World's oldest palace Aslantepe Tumulus in Turkey to be open air museum

The oldest palace of the world which is in Aslantepe Tumulus dated back to 5,000 B.C. in eastern province of Malatya will become an open air museum.

World's oldest palace Aslantepe Tumulus in Turkey to be open air museum

 

The oldest palace of the world which is in Aslantepe Tumulus dated back to 5,000 B.C. in eastern province of Malatya will become an open air museum.

Prof. Marcella Frangipane, Lecturer of Italian La Spienza University and chief of excavations in Aslantepe, told A.A correspondent that the adobe palace, dated back to the 3300 B.C., was the oldest palace of the world.

Frangipane said they aimed at showing how the state started and how the city system was to the humanity. He also said a road would be constructed to bring the tourists to the museum.

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The Professor said the museum could be opened next June, noting there would be a guide to give information about the museum.

Frangipane said the palace was demolished after a fire noting they covered the ceiling of the palace with a roof. "The palace is comprised of a complex structure formed by different rooms. We constructed a roof on every building forming the palace. People looking from the roof can see old buildings. Restoration continues at points to protect the walls of the palace," he said.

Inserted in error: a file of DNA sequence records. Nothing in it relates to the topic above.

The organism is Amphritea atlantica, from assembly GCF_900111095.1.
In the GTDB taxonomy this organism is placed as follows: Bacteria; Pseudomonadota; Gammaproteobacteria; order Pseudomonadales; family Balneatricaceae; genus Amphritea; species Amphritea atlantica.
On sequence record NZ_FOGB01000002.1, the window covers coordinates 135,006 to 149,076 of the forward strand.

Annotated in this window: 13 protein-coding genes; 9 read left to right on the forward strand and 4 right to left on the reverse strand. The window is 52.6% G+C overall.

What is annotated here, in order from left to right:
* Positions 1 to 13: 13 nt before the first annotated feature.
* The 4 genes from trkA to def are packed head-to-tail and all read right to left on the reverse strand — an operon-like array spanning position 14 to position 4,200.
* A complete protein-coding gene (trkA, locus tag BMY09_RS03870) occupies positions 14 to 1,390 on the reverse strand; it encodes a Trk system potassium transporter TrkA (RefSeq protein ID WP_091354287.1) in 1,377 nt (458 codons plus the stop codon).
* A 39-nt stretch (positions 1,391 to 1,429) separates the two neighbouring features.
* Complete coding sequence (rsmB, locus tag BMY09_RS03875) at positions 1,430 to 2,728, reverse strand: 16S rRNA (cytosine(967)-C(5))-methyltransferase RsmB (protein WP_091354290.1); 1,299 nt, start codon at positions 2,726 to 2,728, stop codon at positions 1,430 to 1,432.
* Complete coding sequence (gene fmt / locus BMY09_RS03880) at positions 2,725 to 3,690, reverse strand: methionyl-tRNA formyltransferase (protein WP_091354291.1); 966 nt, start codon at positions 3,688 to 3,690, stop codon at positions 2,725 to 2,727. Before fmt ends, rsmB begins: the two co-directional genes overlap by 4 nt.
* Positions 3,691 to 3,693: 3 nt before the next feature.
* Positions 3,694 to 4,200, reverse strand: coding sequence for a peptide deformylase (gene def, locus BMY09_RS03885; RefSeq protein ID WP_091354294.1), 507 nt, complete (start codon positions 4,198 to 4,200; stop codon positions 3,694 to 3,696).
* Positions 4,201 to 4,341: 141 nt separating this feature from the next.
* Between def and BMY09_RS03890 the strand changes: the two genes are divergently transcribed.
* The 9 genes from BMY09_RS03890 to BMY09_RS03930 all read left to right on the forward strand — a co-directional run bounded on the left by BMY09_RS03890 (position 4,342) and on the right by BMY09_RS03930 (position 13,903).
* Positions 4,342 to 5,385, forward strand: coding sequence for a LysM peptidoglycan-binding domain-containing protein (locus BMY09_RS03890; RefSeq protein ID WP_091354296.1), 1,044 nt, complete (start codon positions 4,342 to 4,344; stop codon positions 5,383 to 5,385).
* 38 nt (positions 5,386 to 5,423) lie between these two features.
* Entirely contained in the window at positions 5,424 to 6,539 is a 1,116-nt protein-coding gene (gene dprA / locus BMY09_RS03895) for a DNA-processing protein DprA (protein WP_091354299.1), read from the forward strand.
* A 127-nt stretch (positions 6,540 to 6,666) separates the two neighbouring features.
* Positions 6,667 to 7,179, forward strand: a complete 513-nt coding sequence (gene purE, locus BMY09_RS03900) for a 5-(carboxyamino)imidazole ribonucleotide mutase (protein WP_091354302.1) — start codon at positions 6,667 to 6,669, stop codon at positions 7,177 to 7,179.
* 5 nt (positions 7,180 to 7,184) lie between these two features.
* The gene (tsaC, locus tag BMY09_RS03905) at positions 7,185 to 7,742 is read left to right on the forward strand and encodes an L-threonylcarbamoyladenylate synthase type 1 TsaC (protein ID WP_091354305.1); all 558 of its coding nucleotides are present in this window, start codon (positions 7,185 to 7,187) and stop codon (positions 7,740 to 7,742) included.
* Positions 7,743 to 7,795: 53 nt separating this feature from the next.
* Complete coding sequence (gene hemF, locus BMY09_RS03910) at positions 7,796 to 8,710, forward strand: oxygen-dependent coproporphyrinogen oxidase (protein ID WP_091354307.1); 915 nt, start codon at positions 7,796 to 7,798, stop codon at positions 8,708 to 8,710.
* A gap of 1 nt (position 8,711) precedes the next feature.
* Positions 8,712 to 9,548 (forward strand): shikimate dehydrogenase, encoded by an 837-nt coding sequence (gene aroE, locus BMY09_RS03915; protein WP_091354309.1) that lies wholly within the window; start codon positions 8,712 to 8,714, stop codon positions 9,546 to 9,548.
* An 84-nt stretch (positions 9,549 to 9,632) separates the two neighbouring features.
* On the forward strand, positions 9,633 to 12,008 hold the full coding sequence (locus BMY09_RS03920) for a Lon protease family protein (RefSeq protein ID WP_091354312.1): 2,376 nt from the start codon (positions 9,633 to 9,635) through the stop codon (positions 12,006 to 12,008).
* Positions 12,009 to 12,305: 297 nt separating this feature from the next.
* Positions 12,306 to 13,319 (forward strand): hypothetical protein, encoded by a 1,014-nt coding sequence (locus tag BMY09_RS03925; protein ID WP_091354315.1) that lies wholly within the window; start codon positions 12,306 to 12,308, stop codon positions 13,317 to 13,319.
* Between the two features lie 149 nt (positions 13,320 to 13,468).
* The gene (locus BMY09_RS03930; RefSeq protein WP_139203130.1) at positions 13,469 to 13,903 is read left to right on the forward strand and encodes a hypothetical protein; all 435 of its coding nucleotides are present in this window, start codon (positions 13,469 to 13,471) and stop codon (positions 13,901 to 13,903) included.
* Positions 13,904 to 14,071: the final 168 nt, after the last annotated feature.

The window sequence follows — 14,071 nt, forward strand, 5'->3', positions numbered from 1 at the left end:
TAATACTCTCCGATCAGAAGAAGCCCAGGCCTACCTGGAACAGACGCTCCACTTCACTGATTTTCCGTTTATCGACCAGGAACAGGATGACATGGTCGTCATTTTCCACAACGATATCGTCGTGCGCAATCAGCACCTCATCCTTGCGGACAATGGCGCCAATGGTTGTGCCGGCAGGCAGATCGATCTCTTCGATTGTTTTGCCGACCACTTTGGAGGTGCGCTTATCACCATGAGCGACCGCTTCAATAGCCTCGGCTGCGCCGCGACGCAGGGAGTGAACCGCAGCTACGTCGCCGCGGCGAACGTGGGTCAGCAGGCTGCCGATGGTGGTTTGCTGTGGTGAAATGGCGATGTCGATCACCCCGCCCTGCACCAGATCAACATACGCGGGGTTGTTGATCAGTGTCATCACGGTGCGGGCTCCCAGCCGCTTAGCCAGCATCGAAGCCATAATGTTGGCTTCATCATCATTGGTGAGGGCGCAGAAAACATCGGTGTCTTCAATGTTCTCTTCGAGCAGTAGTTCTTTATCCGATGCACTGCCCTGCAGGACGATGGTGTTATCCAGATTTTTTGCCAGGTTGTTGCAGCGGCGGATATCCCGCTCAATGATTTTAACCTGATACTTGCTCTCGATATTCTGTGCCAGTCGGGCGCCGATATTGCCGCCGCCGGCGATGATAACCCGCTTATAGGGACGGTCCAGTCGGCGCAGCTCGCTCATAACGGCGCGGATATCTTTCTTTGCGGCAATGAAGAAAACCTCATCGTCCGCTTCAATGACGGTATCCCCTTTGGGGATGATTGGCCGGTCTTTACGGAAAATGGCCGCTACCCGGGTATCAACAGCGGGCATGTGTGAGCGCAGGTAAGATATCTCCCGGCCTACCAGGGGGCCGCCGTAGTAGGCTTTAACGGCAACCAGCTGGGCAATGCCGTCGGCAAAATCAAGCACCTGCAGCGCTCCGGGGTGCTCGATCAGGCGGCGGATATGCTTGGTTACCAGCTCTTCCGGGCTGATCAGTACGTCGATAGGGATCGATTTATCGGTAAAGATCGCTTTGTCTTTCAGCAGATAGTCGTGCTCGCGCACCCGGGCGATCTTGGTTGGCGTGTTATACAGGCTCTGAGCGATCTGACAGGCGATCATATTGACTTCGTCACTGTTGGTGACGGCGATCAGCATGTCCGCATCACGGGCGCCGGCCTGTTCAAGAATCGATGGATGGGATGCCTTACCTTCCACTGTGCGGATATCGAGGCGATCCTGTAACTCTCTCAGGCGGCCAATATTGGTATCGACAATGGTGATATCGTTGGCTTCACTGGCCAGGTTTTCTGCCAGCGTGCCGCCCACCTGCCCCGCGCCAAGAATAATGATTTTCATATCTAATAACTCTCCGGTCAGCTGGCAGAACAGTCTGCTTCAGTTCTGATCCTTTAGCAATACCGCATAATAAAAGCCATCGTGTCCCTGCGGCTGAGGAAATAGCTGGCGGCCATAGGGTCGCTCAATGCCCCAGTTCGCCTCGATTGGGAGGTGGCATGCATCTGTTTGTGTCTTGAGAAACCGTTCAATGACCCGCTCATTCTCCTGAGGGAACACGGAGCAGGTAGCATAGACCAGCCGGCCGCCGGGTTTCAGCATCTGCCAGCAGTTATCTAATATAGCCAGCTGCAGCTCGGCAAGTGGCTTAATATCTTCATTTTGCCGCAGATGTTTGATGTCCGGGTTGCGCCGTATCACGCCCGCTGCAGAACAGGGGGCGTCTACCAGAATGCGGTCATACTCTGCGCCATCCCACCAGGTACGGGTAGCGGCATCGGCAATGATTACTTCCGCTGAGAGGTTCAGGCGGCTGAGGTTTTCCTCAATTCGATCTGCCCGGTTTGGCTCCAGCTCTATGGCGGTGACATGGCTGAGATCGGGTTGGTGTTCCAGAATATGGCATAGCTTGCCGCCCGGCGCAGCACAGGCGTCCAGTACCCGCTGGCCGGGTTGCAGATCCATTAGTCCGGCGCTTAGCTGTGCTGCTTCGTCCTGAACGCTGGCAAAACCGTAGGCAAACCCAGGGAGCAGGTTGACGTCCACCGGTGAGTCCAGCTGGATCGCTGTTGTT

"The project will be concluded this year. Only details remained. The excavation team prepared the project. We want the palace to remain as original," Frangipane said.

Frangipane said there were archeological layers at the bottom of the palace, noting that they were careful in protecting those layers.

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"The roof is very heavy. There is heavy snow in Malatya in winter. As there will be the load of winter, all the legs carrying the roof are made up of iron and metal," he said.

"The civilization of those times ended with a fire. All the findings were left at the bottom of the palace. The findings unearthed in excavations are in Malatya museum.

The seals unearthed in excavations reveal that there was bureaucracy at those times and the state system started. There were many civil servants," Frangipane said.

Frangipane said the first palace was not only a temple but there were several other buildings there, "there are warehouses, a court, corridors and a temple."

Frangipane said the palace in Aslantepe Tumulus was important for the whole humanity.
 

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Last Mod: 05 Eylül 2010, 09:38
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Ty Bilgin
Ty Bilgin - 10 yıl Before

The image used for this news item is from the tumulus of Antiochus I which has nothing to do with Arslantepe site and may cause confusion.